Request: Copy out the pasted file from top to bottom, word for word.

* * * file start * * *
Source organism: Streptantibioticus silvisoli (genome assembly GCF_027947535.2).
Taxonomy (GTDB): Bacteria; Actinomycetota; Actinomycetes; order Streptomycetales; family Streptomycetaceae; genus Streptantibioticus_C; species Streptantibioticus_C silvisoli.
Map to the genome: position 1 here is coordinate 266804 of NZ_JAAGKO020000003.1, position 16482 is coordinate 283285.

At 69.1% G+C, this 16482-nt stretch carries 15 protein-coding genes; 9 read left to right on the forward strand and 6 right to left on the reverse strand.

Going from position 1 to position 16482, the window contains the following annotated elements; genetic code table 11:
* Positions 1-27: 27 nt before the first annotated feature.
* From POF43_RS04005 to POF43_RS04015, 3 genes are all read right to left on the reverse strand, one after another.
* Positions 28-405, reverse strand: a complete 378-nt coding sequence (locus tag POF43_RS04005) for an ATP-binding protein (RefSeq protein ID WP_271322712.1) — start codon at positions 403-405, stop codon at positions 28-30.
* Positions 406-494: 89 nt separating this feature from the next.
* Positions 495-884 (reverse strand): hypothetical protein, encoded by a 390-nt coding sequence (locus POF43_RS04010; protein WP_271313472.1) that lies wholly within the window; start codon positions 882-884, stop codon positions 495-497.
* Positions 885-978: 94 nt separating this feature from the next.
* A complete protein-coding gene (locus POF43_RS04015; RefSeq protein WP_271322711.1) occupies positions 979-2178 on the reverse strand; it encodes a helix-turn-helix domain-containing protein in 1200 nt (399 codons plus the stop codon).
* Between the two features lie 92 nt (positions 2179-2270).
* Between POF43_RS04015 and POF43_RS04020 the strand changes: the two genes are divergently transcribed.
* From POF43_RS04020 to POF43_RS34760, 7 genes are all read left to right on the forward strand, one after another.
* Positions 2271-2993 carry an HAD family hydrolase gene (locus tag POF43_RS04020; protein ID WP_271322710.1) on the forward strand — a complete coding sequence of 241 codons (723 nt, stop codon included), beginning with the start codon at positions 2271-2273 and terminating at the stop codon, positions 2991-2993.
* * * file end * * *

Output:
Source organism: Streptantibioticus silvisoli (genome assembly GCF_027947535.2).
Taxonomy (GTDB): Bacteria; Actinomycetota; Actinomycetes; order Streptomycetales; family Streptomycetaceae; genus Streptantibioticus_C; species Streptantibioticus_C silvisoli.
Map to the genome: position 1 here is coordinate 266804 of NZ_JAAGKO020000003.1, position 16482 is coordinate 283285.

At 69.1% G+C, this 16482-nt stretch carries 15 protein-coding genes; 9 read left to right on the forward strand and 6 right to left on the reverse strand.

Going from position 1 to position 16482, the window contains the following annotated elements; genetic code table 11:
* Positions 1-27: 27 nt before the first annotated feature.
* From POF43_RS04005 to POF43_RS04015, 3 genes are all read right to left on the reverse strand, one after another.
* Positions 28-405, reverse strand: a complete 378-nt coding sequence (locus tag POF43_RS04005) for an ATP-binding protein (RefSeq protein ID WP_271322712.1) — start codon at positions 403-405, stop codon at positions 28-30.
* Positions 406-494: 89 nt separating this feature from the next.
* Positions 495-884 (reverse strand): hypothetical protein, encoded by a 390-nt coding sequence (locus POF43_RS04010; protein WP_271313472.1) that lies wholly within the window; start codon positions 882-884, stop codon positions 495-497.
* Positions 885-978: 94 nt separating this feature from the next.
* A complete protein-coding gene (locus POF43_RS04015; RefSeq protein WP_271322711.1) occupies positions 979-2178 on the reverse strand; it encodes a helix-turn-helix domain-containing protein in 1200 nt (399 codons plus the stop codon).
* Between the two features lie 92 nt (positions 2179-2270).
* Between POF43_RS04015 and POF43_RS04020 the strand changes: the two genes are divergently transcribed.
* From POF43_RS04020 to POF43_RS34760, 7 genes are all read left to right on the forward strand, one after another.
* Positions 2271-2993 carry an HAD family hydrolase gene (locus tag POF43_RS04020; protein ID WP_271322710.1) on the forward strand — a complete coding sequence of 241 codons (723 nt, stop codon included), beginning with the start codon at positions 2271-2273 and terminating at the stop codon, positions 2991-2993.